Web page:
As discussed on this blog back in January, Teen Titans #32 ended with two of our young heroes, Kid Flash and Mal, trapped in a bizarre alternate reality following their inadvertently causing the death of a young caveman during a time-trip to the Stone Age. Having been coerced by this quasi-medieval world’s version of their adult mentor Mr. Jupiter — here a wizard called Jupiterius — into being tested to prove themselves worthy of his assistance, the final page of the story found Kid Flash attempting to match or best “Trueshot” — this world’s Speedy — in an archery contest: Read More
Back in December, I wrote about the departure of Dick Giordano from his position as an editor at DC Comics. Giordano’s last day on staff at the publisher appears to have been November 4, 1970 — but, since the processes involved in producing periodical comic books don’t stop (or start) on a dime, the fruits of his stewardship would continue to appear in the titles he’d supervised for another few months, even after he was no longer the editor of record. The same principle had of course applied at the beginning of his tenure at DC; and thus, just as Giordano’s first issue of Teen Titans (#15, May-Jun., 1968) had featured a story almost certainly procured by his predecessor, George Kashdan, the first issue edited by his successor, Murray Boltinoff, would present a tale that had actually been written and drawn under Giordano’s direction.
Well, mostly written and drawn under Giordano’s direction. While the story in Teen Titans #32 is solely credited to writer Steve Skeates and artist Nick Cardy, its actual provenance is… rather more complicated. Read More
In the summer of 1970, when I was finding my way back into the regular habit of comic-book buying after almost giving the whole thing up a few months earlier, I seem to have been inclined to give just about any and every title a shot. At least, that’s my best guess as to why I picked up this issue of Teen Titans — a title I’d only ever read once before, and that over two years previously.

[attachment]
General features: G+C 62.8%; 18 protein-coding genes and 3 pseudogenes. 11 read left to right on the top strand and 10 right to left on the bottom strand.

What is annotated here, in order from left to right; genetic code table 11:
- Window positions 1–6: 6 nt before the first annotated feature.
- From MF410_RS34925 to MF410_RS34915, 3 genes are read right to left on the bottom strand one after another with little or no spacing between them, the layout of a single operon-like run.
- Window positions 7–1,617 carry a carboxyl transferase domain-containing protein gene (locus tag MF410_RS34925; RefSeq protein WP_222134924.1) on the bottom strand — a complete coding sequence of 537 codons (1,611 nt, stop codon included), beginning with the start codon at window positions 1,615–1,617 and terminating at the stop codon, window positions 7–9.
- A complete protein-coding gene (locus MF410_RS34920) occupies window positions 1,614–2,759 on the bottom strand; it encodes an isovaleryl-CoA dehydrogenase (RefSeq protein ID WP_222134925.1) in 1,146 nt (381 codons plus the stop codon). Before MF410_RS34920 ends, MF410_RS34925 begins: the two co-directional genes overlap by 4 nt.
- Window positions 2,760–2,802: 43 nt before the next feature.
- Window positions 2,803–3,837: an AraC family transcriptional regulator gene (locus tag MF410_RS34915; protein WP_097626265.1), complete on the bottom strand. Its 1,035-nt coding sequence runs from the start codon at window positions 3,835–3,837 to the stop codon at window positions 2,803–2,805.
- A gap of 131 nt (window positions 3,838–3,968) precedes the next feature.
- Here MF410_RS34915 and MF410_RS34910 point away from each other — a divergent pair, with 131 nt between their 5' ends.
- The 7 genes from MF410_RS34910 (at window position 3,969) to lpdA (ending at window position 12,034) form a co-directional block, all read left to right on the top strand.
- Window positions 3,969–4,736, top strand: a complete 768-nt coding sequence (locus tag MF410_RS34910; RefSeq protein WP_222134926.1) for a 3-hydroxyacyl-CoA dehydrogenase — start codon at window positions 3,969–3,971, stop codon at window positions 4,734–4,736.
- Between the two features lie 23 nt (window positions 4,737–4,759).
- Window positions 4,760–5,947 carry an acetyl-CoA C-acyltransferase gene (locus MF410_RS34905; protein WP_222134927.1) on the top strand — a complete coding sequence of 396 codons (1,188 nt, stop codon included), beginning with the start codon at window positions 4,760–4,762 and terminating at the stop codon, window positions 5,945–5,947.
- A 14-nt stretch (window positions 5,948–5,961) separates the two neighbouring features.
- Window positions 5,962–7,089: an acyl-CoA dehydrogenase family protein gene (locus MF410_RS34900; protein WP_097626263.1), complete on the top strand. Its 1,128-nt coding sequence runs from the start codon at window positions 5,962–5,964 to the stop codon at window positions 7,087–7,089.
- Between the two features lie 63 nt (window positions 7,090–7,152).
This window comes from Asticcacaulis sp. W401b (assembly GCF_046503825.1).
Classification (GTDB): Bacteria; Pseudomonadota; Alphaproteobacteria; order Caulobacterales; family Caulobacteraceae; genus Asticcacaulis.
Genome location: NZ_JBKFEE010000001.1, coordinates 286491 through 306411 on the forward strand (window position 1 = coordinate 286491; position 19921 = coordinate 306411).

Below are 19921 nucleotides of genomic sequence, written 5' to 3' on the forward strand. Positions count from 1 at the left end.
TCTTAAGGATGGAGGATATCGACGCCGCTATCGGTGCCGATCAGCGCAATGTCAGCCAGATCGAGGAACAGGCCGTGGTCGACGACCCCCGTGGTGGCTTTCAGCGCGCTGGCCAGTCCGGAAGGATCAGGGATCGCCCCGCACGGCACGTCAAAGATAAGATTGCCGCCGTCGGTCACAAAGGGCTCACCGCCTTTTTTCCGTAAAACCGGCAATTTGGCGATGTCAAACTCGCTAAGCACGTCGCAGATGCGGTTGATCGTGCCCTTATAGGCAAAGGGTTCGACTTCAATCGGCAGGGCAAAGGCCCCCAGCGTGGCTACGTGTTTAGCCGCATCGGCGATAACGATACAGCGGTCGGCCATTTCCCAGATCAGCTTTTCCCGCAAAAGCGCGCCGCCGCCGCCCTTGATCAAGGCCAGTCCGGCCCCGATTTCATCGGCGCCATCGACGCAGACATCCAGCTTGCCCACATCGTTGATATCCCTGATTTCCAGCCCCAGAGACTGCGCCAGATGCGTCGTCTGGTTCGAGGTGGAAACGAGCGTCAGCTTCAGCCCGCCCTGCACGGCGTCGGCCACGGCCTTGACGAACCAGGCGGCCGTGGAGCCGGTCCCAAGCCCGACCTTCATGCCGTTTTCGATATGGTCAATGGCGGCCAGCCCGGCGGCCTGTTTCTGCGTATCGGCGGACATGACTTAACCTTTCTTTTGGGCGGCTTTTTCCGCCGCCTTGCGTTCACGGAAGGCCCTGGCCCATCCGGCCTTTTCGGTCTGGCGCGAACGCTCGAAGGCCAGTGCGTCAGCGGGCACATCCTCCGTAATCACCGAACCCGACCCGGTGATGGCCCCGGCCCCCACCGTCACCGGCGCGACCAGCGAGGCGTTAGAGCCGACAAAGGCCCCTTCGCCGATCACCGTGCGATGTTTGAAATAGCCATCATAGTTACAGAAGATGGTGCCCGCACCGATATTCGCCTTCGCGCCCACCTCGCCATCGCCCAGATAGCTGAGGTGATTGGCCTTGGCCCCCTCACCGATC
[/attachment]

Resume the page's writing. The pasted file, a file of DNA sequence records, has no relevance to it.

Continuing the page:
If I had to come up with a more specific reason, however, it would have been the cover — which, in addition to being a typically fine effort by the series’ long-time semi-regular artist, Nick Cardy (pretty much at the peak of his powers in this era), promised that the issue’s story would feature an extra couple of superheroes in addition to the usual gang of Justice Leaguers’ junior partners I was used to; namely, the Hawk and the Dove. Read More
After reviewing my comics buying and reading habits of a half-century ago for close to three years now, I’ve just about concluded that the younger me of those days wasn’t all that interested in teenage superheroes. Oh, I didn’t have any problem with, say, Robin, when he was appearing with Batman. The same would apply in the case of Kid Flash with Flash, or Aqualad with Aquaman. Teenage sidekicks were OK as supporting players, so long as there was a grown-up hero at the top of the bill. But I appear not to have had much interest in checking out the three junior partners named above, or their colleague Wonder Girl, when they were having adventures without any adult mentors around — not, that is, until the issue of Teen Titans that is the subject of today’s post. Read More